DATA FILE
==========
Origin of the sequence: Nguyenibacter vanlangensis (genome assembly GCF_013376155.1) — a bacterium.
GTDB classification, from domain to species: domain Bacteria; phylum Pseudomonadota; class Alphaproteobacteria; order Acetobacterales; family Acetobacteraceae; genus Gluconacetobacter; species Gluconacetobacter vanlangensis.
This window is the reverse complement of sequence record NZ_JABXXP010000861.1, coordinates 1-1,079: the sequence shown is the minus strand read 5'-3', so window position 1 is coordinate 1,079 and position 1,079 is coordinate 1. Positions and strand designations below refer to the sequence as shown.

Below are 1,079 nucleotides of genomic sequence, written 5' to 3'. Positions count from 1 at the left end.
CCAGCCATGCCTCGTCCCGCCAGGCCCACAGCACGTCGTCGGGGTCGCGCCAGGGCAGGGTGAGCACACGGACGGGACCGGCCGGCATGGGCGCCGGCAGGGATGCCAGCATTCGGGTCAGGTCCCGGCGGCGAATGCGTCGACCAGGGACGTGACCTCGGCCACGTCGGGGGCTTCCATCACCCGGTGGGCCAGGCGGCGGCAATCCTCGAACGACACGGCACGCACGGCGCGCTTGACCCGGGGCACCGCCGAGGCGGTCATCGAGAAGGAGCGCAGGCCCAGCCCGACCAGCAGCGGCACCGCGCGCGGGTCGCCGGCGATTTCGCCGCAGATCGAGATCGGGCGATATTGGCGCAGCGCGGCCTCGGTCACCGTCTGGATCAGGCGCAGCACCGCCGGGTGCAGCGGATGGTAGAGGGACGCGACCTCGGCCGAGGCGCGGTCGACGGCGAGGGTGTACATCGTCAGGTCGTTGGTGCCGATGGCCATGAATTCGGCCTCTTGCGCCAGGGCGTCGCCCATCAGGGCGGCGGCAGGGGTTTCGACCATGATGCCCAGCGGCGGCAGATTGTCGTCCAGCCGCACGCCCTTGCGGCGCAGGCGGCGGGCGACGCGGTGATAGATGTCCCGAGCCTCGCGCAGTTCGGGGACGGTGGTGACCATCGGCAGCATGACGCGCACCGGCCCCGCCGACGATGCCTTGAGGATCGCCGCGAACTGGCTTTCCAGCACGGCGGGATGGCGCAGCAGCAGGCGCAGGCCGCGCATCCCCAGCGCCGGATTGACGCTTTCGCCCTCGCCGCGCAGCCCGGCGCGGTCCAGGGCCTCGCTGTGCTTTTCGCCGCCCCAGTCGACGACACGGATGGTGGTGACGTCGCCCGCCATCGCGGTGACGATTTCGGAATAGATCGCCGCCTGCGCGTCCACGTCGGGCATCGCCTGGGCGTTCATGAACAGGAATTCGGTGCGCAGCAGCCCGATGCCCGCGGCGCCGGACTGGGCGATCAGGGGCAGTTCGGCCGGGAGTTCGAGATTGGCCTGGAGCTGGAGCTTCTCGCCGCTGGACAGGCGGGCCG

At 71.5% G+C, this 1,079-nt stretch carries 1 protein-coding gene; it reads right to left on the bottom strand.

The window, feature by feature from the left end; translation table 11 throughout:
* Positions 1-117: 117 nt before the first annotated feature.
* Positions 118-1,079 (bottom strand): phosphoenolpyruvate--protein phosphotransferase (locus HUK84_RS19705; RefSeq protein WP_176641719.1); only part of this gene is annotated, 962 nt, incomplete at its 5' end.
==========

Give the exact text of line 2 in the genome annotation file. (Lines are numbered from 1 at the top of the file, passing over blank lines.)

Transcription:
GTDB classification, from domain to species: domain Bacteria; phylum Pseudomonadota; class Alphaproteobacteria; order Acetobacterales; family Acetobacteraceae; genus Gluconacetobacter; species Gluconacetobacter vanlangensis.